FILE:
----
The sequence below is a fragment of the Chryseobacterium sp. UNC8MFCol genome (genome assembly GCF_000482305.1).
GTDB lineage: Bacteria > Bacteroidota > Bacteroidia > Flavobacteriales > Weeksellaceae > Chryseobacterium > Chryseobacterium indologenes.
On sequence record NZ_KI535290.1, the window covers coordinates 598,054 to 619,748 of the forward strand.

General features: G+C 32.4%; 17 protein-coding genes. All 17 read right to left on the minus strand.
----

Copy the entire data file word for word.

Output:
The sequence below is a fragment of the Chryseobacterium sp. UNC8MFCol genome (genome assembly GCF_000482305.1).
GTDB lineage: Bacteria > Bacteroidota > Bacteroidia > Flavobacteriales > Weeksellaceae > Chryseobacterium > Chryseobacterium indologenes.
On sequence record NZ_KI535290.1, the window covers coordinates 598,054 to 619,748 of the forward strand.

General features: G+C 32.4%; 17 protein-coding genes. All 17 read right to left on the minus strand.